I used to have a Land Rover. It was a ‘94 Defender and it was a lemon from the day I bought it. I loved it anyway. It was big and roomy, scratched up and dented, and spent more time off the road than off-road. Still, it represented freedom, the ability to go where other vehicles just couldn’t take you. I miss my Land Rover – never more so than today.
“This is a bad idea, Sally,” I said to myself, “A very, very bad idea.”
It wasn’t enough that I had decided to follow the Gillard-Forestry Road to the very top. No, I had to follow one of the side roads that amounted to little more than a dirt path – in a minivan. Yup, I was missing the Land Rover for sure. The road was narrow and rocky, with deep ruts and pools of an indeterminate depth. I hugged the side of the road, preferring to hear branches scraping my paint than the rocks ripping out my undercarriage. But in spite of my out-loud verbal admonition, inside I was filled with glee. They don’t call me the Dirt Road Diva for nothing. Okay, no one actually calls me the Dirt Road Diva – I gave that name to myself.
And now you know why.
Dark-eyed Junco, Oregon Variety, Kelowna
The forestry road itself is in pretty good shape. It’s a gravel road but it’s also an active logging road, so it’s well-maintained.
The Okanagan Mountain Fire of 2003 swept across the slopes and even now, more than 15 years later, the scars of that fire lend a sad, haunted look to the landscape, especially on a day like today when cloud and fog cling to the edges.
Gillard-Forestry Road, Kelowna
There is little traffic other than the odd logging truck and I was fairly comfortable driving slowly so I could absorb my surroundings. The views from this height are spectacular.
View of the valley, Gillard-Forestry Road, Kelowna
About three quarters of the way to the top of the road, the landscape becomes greener as you reach areas that were spared by the fire. Sadly, amidst the green there is plenty of orangey-red, a sure sign of the Mountain Pine Beetle. Although only about the size of a grain of rice, the Mountain Pine Beetle is devastating to forests of Lodgepole and Ponderosa pine. The orangey-red trees left behind become kindling for the next lightning strike, causing forest fires to burn hotter and spread faster than they would in a healthy forest.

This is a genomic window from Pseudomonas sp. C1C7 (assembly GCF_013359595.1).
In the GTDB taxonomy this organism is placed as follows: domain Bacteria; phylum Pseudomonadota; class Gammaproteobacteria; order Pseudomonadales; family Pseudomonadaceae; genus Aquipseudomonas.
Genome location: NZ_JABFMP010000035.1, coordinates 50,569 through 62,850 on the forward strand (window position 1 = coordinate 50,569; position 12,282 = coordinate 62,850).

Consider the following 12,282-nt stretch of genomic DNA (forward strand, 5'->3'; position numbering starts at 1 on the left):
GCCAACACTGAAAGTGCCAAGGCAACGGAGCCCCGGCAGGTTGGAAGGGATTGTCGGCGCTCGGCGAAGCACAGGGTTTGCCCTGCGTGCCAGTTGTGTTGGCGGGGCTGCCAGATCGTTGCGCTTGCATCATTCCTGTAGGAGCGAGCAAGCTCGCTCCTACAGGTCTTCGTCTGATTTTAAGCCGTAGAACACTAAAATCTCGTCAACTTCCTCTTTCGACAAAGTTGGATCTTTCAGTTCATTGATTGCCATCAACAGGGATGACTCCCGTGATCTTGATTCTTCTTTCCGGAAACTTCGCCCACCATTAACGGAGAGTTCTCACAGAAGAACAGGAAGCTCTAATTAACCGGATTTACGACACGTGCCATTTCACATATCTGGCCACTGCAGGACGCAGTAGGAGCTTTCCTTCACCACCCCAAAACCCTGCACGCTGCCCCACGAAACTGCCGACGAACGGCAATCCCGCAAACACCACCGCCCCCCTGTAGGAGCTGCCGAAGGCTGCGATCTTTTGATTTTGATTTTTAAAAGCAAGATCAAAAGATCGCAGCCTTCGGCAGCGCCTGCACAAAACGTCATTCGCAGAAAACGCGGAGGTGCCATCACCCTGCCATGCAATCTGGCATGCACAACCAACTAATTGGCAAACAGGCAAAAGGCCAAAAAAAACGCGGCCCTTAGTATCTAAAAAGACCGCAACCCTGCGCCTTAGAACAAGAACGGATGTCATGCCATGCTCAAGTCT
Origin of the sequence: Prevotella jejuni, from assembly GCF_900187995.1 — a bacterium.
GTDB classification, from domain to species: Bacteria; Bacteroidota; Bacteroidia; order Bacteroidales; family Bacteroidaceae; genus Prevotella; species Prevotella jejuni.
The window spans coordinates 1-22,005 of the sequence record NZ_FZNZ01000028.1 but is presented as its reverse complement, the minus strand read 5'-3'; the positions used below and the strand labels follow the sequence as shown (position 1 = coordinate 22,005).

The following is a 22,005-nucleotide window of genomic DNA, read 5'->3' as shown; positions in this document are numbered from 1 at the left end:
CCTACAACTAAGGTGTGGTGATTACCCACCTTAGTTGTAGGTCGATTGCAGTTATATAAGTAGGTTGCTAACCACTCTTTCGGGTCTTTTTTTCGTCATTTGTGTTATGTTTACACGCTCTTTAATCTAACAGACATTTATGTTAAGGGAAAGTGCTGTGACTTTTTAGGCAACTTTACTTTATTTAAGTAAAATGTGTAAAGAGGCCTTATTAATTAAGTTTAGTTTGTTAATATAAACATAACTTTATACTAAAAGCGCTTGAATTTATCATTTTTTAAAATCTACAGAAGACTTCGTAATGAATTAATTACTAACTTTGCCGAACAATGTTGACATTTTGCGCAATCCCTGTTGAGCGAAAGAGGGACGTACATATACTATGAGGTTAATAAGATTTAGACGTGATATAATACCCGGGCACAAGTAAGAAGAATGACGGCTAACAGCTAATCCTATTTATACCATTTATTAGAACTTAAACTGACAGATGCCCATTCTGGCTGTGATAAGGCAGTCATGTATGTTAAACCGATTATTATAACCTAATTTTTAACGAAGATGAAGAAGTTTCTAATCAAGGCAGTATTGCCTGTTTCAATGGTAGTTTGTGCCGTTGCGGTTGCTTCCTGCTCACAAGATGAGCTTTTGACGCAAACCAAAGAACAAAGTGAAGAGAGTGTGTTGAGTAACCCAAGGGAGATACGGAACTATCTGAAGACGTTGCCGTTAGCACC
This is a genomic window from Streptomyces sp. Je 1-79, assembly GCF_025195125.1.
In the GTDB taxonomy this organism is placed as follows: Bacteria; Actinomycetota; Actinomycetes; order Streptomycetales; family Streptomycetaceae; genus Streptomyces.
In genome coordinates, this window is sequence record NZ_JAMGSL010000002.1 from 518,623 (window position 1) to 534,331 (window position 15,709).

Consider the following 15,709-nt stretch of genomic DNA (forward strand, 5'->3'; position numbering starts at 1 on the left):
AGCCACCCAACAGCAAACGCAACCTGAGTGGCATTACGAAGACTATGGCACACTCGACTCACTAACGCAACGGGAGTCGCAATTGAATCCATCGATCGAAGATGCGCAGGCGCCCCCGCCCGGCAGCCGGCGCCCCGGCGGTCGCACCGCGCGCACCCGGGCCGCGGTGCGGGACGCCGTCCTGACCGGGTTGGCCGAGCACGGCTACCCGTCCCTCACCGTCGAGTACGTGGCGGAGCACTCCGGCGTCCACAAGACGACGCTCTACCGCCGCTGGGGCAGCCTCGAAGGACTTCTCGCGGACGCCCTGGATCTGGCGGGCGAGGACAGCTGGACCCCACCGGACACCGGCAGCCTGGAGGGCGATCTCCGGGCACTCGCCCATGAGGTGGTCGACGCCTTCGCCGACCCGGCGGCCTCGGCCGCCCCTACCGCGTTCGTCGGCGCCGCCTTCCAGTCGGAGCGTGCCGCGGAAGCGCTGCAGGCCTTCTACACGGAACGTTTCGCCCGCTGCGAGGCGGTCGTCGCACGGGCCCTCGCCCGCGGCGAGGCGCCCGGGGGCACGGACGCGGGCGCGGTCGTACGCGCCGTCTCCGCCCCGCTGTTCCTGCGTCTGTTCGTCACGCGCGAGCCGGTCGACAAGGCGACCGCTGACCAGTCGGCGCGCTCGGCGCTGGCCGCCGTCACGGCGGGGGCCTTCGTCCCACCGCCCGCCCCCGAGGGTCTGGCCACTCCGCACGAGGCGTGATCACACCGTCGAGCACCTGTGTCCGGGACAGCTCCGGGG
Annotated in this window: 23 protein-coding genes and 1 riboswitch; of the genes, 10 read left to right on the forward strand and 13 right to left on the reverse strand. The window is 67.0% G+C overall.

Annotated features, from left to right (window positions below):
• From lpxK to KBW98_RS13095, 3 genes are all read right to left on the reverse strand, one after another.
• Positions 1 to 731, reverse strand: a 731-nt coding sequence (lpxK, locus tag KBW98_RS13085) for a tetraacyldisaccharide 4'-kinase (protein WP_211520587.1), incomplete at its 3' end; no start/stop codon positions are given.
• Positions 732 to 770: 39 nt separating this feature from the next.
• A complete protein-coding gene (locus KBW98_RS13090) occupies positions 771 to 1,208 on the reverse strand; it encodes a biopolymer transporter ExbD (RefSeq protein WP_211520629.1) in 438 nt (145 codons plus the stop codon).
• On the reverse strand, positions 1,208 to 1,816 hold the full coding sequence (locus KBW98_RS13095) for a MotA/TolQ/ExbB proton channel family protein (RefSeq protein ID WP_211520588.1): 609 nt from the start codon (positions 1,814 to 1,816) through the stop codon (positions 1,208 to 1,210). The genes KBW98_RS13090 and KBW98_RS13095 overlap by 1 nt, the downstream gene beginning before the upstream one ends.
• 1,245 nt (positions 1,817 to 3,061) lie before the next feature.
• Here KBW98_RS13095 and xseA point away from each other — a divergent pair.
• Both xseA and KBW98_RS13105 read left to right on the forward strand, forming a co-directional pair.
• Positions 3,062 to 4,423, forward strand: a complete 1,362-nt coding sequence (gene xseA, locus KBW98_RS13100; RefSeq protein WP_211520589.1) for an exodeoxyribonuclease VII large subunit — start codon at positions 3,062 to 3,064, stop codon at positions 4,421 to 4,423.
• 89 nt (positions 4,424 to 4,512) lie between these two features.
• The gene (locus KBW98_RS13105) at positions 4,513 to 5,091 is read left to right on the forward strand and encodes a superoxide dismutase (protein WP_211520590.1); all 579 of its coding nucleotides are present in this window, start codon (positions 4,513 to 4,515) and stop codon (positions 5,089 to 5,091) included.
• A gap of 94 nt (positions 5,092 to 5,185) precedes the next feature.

Second-year Mule Deer fawns, Kelowna
I reached the top of the forestry road. There is still plenty of snow up here, but there won’t be for long. Already this section of the road was a mud pit. I looked at the large tire tracks deep in the mud and decided to turn around before it was too late. I could feel my little minivan starting to sink and I stepped on it, throwing a shower of mud into the air. A little shot of adrenaline coursed through me as the minivan broke free and I hit the gravel again.
My success is what coaxed me into turning off onto the side road.
Mother Nature’s Rock Garden, Kelowna
I didn’t follow it too far -I’m not a complete idiot – but I followed it far enough that turning around might become a problem. I turned off the engine and stepped outside. The clouds were starting to clear and the air was sweet. The moss was thick on the rocks and water tricked out into a small puddle. There was no other sound. Even the birds, so cheerfully noisy on the lower part of the mountain, were silent. I was completely alone.
Well, except for this guy.
Columbia Ground Squirrel, Kelowna